• Not only do we have no real right to the things of the world, because belonging always essentially to God they can never belong to creatures; but we are also limited by the laws of God in the use of those possessions; for it must not be imagined that God gives them to us so that we may dispose of them as we wish. He is too just to have made such an unequal distribution. These goods being the means destined by his Providence for the subsistence of men, he gives to some more than they need only so that they may distribute it to others. A rich man, in so far as he is rich, is thus no more than steward of God's good things.
  • People want to be Christians too cheaply, and consequently they are not Christians at all. Salvation has to cost, it has to cost everything, at least as far as the disposition of the heart is concerned.
    • Pasquier Quesnel, Pensées, p. 47, as translated by Mary Ilford in The Bourgeois: Catholicism vs. Capitalism in Eighteenth-Century France (1968), p. 84
  • [While] there are worldly singularities, there are Christian and salutary ones, too; and this singularity by which one is differentiated from the crowd who tread the broad path is what constitutes the straight and narrow path of the Gospels. ... Holy things will never be established or reestablished so long as we have this fear of appearing singular.
    • Pasquier Quesnel, Pensées, p. 90, as translated by Mary Ilford in The Bourgeois: Catholicism vs. Capitalism in Eighteenth-Century France (1968), p. 163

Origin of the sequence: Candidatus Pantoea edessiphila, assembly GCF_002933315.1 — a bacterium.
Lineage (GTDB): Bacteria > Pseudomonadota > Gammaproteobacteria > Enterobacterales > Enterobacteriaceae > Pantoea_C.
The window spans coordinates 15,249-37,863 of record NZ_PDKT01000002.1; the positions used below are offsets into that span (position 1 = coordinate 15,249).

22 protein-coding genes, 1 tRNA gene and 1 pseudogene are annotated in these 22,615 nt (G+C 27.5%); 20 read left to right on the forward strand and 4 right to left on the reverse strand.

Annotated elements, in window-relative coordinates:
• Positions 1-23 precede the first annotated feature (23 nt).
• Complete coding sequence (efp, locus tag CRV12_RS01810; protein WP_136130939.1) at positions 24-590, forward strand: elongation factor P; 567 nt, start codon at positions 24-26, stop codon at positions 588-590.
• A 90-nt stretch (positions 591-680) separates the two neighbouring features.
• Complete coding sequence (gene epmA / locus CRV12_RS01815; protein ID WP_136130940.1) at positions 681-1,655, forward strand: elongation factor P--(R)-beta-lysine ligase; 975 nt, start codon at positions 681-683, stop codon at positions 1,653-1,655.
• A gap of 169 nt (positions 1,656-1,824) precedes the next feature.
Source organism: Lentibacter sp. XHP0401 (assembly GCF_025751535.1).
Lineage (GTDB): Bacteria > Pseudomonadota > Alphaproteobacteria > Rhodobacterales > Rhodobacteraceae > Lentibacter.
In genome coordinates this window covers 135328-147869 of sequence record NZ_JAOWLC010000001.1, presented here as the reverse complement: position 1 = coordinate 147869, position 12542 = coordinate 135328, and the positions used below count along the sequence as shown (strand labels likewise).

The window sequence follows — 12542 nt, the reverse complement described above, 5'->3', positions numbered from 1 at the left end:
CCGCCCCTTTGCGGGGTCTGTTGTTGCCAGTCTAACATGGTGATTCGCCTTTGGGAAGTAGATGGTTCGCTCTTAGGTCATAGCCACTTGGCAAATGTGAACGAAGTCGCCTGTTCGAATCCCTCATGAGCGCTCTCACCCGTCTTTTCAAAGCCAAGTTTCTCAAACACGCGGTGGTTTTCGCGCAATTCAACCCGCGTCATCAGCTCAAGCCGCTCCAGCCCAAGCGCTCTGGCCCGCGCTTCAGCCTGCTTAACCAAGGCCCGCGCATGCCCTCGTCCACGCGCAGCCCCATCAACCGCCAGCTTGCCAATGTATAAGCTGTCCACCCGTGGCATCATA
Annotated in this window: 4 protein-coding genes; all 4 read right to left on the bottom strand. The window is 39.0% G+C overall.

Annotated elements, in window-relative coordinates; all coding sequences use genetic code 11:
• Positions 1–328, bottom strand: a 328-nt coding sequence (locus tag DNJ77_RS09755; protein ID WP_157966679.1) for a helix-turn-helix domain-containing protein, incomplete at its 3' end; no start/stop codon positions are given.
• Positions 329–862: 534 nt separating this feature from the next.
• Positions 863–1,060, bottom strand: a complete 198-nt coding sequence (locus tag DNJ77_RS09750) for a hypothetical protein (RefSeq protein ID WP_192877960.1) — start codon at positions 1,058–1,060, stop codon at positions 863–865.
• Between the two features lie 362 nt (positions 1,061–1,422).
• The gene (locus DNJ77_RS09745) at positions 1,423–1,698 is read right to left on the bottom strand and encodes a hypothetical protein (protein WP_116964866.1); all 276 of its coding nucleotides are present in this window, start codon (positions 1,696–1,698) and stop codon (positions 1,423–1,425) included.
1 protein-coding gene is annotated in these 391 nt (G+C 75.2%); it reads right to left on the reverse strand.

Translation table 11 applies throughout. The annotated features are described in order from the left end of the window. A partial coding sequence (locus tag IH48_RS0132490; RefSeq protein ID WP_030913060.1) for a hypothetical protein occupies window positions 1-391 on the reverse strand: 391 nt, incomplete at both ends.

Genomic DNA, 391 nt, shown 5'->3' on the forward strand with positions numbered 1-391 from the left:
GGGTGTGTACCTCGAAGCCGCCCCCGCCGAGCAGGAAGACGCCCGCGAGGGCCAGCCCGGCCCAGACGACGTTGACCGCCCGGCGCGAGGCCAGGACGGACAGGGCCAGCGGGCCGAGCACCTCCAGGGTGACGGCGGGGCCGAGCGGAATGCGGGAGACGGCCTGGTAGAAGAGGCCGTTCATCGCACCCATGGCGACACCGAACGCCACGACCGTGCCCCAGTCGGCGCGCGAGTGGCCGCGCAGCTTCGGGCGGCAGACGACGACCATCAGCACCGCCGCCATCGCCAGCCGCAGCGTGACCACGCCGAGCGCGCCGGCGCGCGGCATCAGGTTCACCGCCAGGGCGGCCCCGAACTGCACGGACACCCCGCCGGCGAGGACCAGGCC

• There are only two loves, whence originate all our wishes and all our actions: the love of God which does all for God and which God rewards and the love of ourselves and of the world, which does not refer to God what should be referred to him and which for that very reason becomes evil.
    • Pasquier Quesnel, 44th Proposition, as translated by Mary Ilford in The Bourgeois: Catholicism vs. Capitalism in Eighteenth-Century France (1968), pp. 118-119
  • Do we have all the hatred and all the aversion for the world which Our Lord requires, and which his example must inspire in us?
Have we regarded it as the greatest enemy of Christianity, an enemy that can not abide that Jesus Christ reigns over the faithful, crying ceaselessly through the mouth of its fans, “We do not want this man to reign over us” (Saint Anthony).
Have we raised ourselves up to that outlook opposed to the world, and have we tried to destroy the esteem and love for it in all hearts?
Have we referred to it with indignation, distance and contempt; and have we made it clear that it is filled only with corruption, vanity and falsehood?
Have we condemned the world's sentiments? Are we opposed to its maxims? And have we made all our efforts to abolish its laws and overturn its accursed customs?
Have we despised what the world esteems and esteemed what it despises? Have we fled what it wants and wanted what it flees? Have we loved what it hates and hated what it loves?
Have we had the colossal aversion to the world's public assemblies, to its spectacles and all its pomp? ...
Have we fled the company of worldly persons, whom the saints, especially the Ecclesiastics, advise us to avoid like the plague, whom one should see only by necessity, and from whom we should separate ourselves as vigilantly as we can?
Have we wanted, in order to render our separation from the world as perfect as the sanctity of our state demands, that the world have aversion to us, as we have aversion to the world, following the example the apostle has given us, “The world is crucified to me, and I to the world” (Gal. 6:14).
  • Louis Tronson, Examens particuliers sur divers sujets (1690), pp. 321-322